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Eww... Scalia with a vagina... Gross... But you're absolutely right. Who knows why he nominated Meiers? It's a mystery, but yep, Rove was off of his A-game.

The administration will also hit another low this winter when heating bills are 50% higher than last year. And then yet another low next year when mortgage rates climb another point next year and the housing market takes a hit. And then yet another low when the new Iraq constitution is a failure

Lots of suffering for the administration (and our poor country) in the pipeline.
 

IJ Reilly

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tristan said:
The administration will also hit another low this winter when heating bills are 50% higher than last year. And then yet another low next year when mortgage rates climb another point next year and the housing market takes a hit. And then yet another low when the new Iraq constitution is a failure
They can always blame the Democrats, and Mother Nature, in that order, and about a third of the country will accept the explanation without question.
 

mactastic

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And it drops a little lower again:
The president's overall job approval rating has slipped to 38%. And on a number of issues, ranging from the federal budget deficit to relations with U.S. allies, majorities or pluralities say that Bush's policies have made things worse, not better.
...

While the presidential election is still more than three years off, Bush's problems are fueling a widespread desire for change. By a sizable margin (69%-25%), more Americans say that as they look ahead to the next election, they would prefer to see a president who offers different policies from the Bush administration rather than one offering programs similar to the Bush administration's. By comparison, as the Clinton administration was nearing the end of its tenure in June 2000, far fewer people expressed a desire for a change of course (52%).

Similarly, more people now believe that Bush will be viewed as an unsuccessful president than said that about President Clinton at any point in his administration.
(And for those interested in polling, click through to the link. The Pew Research Group is very professional, and the linked report on the poll is very thorough, including methodology, the original questionnaire, and a detailed demographic breakdown available.)
 

Dont Hurt Me

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Thomas Veil said:
Clinton?! Hell, Bush is making Jimmy Carter look good.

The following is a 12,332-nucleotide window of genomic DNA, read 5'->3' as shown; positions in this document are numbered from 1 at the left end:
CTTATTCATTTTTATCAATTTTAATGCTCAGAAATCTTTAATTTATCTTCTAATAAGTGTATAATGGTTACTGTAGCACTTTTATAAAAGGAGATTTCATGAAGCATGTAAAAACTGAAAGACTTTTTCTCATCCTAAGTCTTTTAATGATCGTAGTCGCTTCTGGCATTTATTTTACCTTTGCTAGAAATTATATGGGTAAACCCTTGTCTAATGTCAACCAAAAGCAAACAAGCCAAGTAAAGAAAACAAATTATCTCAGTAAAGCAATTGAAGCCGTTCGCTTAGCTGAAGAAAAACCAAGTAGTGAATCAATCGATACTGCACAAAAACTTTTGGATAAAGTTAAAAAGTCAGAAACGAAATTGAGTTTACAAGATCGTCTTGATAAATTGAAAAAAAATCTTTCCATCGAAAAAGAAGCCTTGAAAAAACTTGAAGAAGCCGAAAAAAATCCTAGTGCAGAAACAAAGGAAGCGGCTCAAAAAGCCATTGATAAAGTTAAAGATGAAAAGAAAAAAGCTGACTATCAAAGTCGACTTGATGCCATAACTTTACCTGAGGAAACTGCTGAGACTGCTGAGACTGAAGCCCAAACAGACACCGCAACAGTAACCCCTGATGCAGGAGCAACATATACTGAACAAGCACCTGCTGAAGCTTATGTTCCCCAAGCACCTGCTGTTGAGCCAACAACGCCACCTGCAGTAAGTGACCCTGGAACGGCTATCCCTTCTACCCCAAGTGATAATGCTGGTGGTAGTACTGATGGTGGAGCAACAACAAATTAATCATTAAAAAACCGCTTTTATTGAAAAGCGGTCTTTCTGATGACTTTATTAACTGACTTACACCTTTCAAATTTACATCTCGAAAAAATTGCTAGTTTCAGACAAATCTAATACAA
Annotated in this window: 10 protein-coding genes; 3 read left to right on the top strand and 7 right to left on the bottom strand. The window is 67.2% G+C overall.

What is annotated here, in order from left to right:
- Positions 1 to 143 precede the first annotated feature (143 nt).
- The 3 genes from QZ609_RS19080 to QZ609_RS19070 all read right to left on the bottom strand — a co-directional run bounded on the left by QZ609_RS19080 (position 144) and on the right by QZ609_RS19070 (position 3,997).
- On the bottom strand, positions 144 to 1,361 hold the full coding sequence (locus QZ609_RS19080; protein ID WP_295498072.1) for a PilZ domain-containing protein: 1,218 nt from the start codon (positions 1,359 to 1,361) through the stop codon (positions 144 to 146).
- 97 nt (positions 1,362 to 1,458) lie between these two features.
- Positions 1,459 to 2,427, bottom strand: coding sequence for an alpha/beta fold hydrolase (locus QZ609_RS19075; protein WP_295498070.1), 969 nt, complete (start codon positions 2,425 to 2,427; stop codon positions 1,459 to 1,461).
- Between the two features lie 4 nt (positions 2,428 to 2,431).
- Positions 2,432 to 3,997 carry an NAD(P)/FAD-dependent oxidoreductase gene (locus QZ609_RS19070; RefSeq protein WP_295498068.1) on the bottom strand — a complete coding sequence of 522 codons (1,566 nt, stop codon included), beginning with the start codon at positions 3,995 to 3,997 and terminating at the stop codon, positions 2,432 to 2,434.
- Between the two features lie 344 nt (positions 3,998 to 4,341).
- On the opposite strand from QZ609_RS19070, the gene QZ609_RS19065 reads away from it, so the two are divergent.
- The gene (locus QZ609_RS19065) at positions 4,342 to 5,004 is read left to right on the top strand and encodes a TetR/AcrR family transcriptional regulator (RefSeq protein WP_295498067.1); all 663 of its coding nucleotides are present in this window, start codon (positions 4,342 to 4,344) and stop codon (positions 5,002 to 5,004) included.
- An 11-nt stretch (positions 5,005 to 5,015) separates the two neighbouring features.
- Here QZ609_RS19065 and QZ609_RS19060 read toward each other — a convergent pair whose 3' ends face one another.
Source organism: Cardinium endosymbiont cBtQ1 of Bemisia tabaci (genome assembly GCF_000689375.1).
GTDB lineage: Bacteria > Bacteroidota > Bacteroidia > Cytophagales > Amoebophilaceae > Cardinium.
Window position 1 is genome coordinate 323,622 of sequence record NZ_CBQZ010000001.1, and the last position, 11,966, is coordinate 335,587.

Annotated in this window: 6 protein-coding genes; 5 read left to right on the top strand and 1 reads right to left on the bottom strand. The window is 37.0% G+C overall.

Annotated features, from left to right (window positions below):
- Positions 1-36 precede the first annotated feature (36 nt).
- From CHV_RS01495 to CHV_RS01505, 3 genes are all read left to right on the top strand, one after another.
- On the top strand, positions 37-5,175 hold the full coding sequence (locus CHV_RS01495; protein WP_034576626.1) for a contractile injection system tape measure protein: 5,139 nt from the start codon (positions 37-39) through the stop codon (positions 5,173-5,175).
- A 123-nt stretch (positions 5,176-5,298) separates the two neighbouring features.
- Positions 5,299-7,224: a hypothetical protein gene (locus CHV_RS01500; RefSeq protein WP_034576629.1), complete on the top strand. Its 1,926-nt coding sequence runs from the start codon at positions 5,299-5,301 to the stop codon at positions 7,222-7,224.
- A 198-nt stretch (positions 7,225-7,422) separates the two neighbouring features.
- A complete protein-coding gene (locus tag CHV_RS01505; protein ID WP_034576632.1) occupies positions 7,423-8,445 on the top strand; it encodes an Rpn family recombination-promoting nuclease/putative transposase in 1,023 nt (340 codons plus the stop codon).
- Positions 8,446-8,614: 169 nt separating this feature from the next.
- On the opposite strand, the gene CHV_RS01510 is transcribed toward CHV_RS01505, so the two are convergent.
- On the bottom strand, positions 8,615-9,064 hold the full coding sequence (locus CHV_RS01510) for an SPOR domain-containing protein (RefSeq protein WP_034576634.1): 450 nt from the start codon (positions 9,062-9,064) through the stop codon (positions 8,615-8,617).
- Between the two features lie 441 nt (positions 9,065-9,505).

I have been thinking the same thing :D I wonder how many Republicans Bush is turning away. Why anyone would want to label themself a Republican/Democrat these days is beyond my Republican upbringing.
 

IJ Reilly

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Thomas Veil said:
Clinton?! Hell, Bush is making Jimmy Carter look good.
By comparison, Jimmy Carter was good. Let's put it this way: don't expect George W. Bush to be up for any Nobel prizes when he retires from office.
 

takao

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IJ Reilly said:
By comparison, Jimmy Carter was good. Let's put it this way: don't expect George W. Bush to be up for any Nobel prizes when he retires from office.
i'm actually surprised that nobody blamed Carter so far for the Katrina chaos .. after-all the FEMA was founded under his presidency ;)

personally i don't understand why he is so unpopular...
 

zimv20

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takao said:
personally i don't understand why he is so unpopular...
nor do i. he was a smart guy w/ some good policies.

i think it's two things that are lasting:
1. high energy prices
2. inability to deal w/ the iran hostage crisis
 

mactastic

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zimv20 said:
nor do i. he was a smart guy w/ some good policies.

i think it's two things that are lasting:
1. high energy prices
2. inability to deal w/ the iran hostage crisis
Don't forget branding by the right. Carter is portrayed as a bumbling fool who precipitated the rise of The Great Communicator. The worse they can make Carter out to be, the better Reagan looks in their minds.

Also don't forget that the attacks on Carter have been vicious and numerous by the right. IIRC, Carter was on the list of '100 people who are screwing up America'. He's been accused of playing 'for the other side'; IOW treason. I can't think of another president, with the possible exception of Nixon, who has been treated so savagely after leaving office by his opposition.
 

zimv20

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mactastic said:
I can't think of another president, with the possible exception of Nixon, who has been treated so savagely after leaving office by his opposition.
and he responded by continuing to work for peace and to improve the plight of the poor. a truly great man, imo.
 

Thomas Veil

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IJ Reilly said:
By comparison, Jimmy Carter was good.
mactastic said:
Don't forget branding by the right. Carter is portrayed as a bumbling fool...
Oh, I agree completely. It's just that Carter is always held up as the supposed "nadir" of all the presidents, ever. Sure it's unfair. But it's been an extremely successful smear, just like Reagan's turning "liberal" into a "bad" word.